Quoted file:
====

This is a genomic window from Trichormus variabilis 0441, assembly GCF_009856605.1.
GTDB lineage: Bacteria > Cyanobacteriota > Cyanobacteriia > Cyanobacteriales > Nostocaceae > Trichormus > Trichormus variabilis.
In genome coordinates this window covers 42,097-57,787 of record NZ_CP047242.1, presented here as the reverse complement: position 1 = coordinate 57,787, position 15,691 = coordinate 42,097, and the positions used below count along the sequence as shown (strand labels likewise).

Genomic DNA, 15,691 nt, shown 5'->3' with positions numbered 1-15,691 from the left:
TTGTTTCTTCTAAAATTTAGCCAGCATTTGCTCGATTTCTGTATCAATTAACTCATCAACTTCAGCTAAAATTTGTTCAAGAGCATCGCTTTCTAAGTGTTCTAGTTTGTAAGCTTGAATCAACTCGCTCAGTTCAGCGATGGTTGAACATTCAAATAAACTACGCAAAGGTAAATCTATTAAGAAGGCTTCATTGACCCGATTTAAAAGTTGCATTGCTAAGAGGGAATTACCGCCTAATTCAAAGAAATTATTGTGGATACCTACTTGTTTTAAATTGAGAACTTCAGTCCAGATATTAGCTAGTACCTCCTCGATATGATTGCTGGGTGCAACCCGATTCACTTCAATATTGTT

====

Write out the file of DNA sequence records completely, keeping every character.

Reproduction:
This is a genomic window from Trichormus variabilis 0441, assembly GCF_009856605.1.
GTDB lineage: Bacteria > Cyanobacteriota > Cyanobacteriia > Cyanobacteriales > Nostocaceae > Trichormus > Trichormus variabilis.
In genome coordinates this window covers 42,097-57,787 of record NZ_CP047242.1, presented here as the reverse complement: position 1 = coordinate 57,787, position 15,691 = coordinate 42,097, and the positions used below count along the sequence as shown (strand labels likewise).

Genomic DNA, 15,691 nt, shown 5'->3' with positions numbered 1-15,691 from the left:
TTGTTTCTTCTAAAATTTAGCCAGCATTTGCTCGATTTCTGTATCAATTAACTCATCAACTTCAGCTAAAATTTGTTCAAGAGCATCGCTTTCTAAGTGTTCTAGTTTGTAAGCTTGAATCAACTCGCTCAGTTCAGCGATGGTTGAACATTCAAATAAACTACGCAAAGGTAAATCTATTAAGAAGGCTTCATTGACCCGATTTAAAAGTTGCATTGCTAAGAGGGAATTACCGCCTAATTCAAAGAAATTATTGTGGATACCTACTTGTTTTAAATTGAGAACTTCAGTCCAGATATTAGCTAGTACCTCCTCGATATGATTGCTGGGTGCAACCCGATTCACTTCAATATTGTT